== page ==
During the 12-month period that ended September 30, 2018, more than 760,000 Americans filed for bankruptcy under Chapter 7 or Chapter 13 of the U.S. Bankruptcy Code. These Americans were facing seemingly insurmountable debts, but the bankruptcy process offered them a way out.
The way bankruptcy does so is through the discharge, a court order that terminates a debtor’s liability for most types of unsecured debts. But, although the discharge is such an important part of bankruptcy—and is the main reason most individuals who file for bankruptcy do so—it’s an aspect of the bankruptcy process that is not always well-understood by the general public.
Consequently, we have prepared this post to provide a brief overview of the bankruptcy discharge. If you are considering bankruptcy or would like more information about how it and the bankruptcy discharge work to give you a fresh start, contact the experienced bankruptcy lawyers of Haines & Krieger today.
What is the Bankruptcy Discharge?
The discharge is the ultimate goal of individuals filing bankruptcy. It is a court order that releases you from any further personal liability for credit card debt, unpaid utilities, medical bills, most court judgments, and most other types of unsecured debt. In other words, after the discharge, you will no longer be responsible for paying the discharged debts.
It also operates as a permanent injunction prohibiting creditors who hold discharged debts from attempting to collect them, such as by contacting you or filing a lawsuit against you. If a creditor violates the discharge order, you can file a motion with the bankruptcy court to punish the creditor, even after your case has been closed.
However, not all debts can be discharged. The exact types of debts that are non-dischargeable vary somewhat between different chapters of the Bankruptcy Code, but notably include the following (among others):
- Certain types of tax debts;
- Student loans;
- Debts for spousal support, child support, or alimony;
- Governmental fines and penalties; and
- Court judgments for personal injuries caused by the debtor while driving drunk.
The discharge order will not list the specific debts that have been discharged, but will generally describe the types of debts that are non-dischargeable and, accordingly, have not been discharged.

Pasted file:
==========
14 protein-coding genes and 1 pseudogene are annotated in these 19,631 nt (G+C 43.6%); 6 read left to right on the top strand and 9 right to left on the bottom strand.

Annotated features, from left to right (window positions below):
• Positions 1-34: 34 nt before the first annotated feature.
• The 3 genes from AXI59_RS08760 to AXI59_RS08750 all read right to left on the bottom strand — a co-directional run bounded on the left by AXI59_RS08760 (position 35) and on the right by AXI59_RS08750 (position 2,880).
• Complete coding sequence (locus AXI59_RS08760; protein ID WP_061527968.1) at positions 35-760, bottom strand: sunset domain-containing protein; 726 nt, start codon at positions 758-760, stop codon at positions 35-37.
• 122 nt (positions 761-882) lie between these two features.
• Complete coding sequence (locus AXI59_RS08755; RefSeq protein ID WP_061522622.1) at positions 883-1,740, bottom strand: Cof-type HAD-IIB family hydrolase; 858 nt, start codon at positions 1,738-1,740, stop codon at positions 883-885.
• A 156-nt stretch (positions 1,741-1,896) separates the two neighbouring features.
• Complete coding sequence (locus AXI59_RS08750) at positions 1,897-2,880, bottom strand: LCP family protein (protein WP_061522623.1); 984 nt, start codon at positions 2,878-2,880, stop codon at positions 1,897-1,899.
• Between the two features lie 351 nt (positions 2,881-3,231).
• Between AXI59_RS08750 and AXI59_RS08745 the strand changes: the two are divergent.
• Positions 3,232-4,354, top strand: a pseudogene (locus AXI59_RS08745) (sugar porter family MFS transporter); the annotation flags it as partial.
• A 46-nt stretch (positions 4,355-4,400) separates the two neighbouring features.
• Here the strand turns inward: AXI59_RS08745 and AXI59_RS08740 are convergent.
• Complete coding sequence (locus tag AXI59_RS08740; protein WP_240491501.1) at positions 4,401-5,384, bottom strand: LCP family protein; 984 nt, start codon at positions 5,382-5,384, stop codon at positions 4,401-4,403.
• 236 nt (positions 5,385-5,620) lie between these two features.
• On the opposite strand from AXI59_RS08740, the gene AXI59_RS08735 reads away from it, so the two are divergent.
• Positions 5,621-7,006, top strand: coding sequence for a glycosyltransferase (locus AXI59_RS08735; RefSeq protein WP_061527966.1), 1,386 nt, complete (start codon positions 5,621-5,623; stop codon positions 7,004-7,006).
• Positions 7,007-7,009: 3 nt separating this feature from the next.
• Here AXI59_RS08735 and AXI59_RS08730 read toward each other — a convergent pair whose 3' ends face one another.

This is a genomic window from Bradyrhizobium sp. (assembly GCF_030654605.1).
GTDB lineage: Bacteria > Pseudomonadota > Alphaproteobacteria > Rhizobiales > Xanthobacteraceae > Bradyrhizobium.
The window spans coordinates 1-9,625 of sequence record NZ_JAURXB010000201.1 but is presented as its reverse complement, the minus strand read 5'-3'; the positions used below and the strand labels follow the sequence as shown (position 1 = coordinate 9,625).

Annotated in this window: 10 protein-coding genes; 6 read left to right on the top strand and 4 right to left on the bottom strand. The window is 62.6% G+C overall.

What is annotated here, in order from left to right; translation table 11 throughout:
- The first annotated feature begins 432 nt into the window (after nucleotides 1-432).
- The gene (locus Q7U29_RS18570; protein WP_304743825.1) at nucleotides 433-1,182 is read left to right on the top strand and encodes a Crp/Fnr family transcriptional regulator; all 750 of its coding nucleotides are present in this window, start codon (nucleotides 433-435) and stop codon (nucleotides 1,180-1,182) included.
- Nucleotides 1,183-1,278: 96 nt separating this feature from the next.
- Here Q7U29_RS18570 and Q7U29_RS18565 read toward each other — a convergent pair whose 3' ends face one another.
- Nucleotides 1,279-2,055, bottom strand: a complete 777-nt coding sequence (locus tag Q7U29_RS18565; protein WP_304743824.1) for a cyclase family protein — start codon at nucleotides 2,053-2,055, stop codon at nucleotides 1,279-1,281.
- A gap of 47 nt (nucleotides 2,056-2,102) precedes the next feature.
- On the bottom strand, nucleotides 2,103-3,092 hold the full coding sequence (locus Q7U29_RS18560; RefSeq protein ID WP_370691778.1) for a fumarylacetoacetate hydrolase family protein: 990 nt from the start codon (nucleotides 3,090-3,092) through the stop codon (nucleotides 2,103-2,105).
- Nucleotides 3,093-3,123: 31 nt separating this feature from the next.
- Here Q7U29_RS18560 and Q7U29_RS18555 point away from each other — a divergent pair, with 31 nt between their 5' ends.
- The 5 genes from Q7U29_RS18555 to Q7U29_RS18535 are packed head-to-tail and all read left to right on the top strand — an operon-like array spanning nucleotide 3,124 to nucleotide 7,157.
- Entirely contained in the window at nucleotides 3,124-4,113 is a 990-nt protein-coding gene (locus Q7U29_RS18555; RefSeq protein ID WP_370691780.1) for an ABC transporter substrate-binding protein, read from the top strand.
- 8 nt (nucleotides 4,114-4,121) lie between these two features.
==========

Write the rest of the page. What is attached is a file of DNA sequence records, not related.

When Do You Receive the Discharge?
The bankruptcy court discharges your debt at the conclusion of your bankruptcy case. How long you have to wait for that depends on a number of factors, including:
- What type of bankruptcy you file; and
- Whether a creditor or the trustee files an adversary proceeding.
When you file a Chapter 7 bankruptcy, you generally receive your discharge within months of filing your bankruptcy petition. However, if a creditor or the trustee files an adversary proceeding challenging the discharge, then you will have to wait longer for the court to rule on that challenge.
In a Chapter 13 case, you will generally receive your discharge after completing a three-to-five-year repayment plan. That means you will typically have to wait roughly three to five years after filing to receive your discharge. Fortunately, a creditor generally cannot challenge your right to a discharge in Chapter 13; it can only challenge the repayment plan before the court confirms it.
Can the Bankruptcy Discharge be Denied or Revoked?
Although the discharge is the ultimate goal of an individual filing bankruptcy, it isn’t guaranteed. Section 727 of the Bankruptcy Code describes the circumstances in which a discharge may be denied in a Chapter 7 bankruptcy. For example, you are not entitled to a discharge under Chapter 7 if:
- After filing the bankruptcy petition, you fail to complete an instructional course concerning personal financial management
- You transfer, remove, destroy, mutilate, or conceal property within one year before filing bankruptcy—or after filing—with the intent to hinder, delay, or defraud a creditor or the case trustee;
- You conceal, destroy, mutilate, falsify, or fail to preserve records from which your financial condition can be ascertained;
- You knowingly and fraudulently make a false oath or account, present or use a false claim, or try to bribe the trustee; or
- You violate a lawful court order.
In addition, you are not entitled to a discharge under Chapter 7 if you received another Chapter 7 discharge within the past 8 years, or if you received a Chapter 13 discharge within the past 6 years. Similarly, you are not entitled to a discharge under Chapter 13 if you received a discharge under Chapter 7 within the past 4 years, or under Chapter 13 within the past 2 years.
A creditor or the trustee can file a lawsuit with the bankruptcy court (called an “adversary proceeding”) challenging your right to receive a Chapter 7 discharge, either in whole or in part, for the above reasons or because:
- You incurred a particular debt under false pretenses, false representations, or actual fraud;
- A particular debt results from fraud or defalcation while acting in a fiduciary capacity, embezzlement, or larceny; or
- A particular debt is the result of your willful and malicious injury to another entity or the property of another entity.
Finally, a creditor or the trustee can ask the court to revoke your discharge even after it is granted in some circumstances, such as when you obtained the discharge fraudulently.
Contact a Las Vegas Bankruptcy Lawyer to Learn More About How the Discharge Can Give You a Fresh Start Financially
The bankruptcy discharge is a powerful, life-changing tool for individuals facing overwhelming debt, but obtaining it requires following all the rules of the Bankruptcy Code, which are complex and often confusing.
If you’re struggling keeping up with your debts in Nevada, contact our Las Vegas bankruptcy attorneys today for a free consultation. We will review your circumstances and provide more information about how bankruptcy can give you a financial fresh start.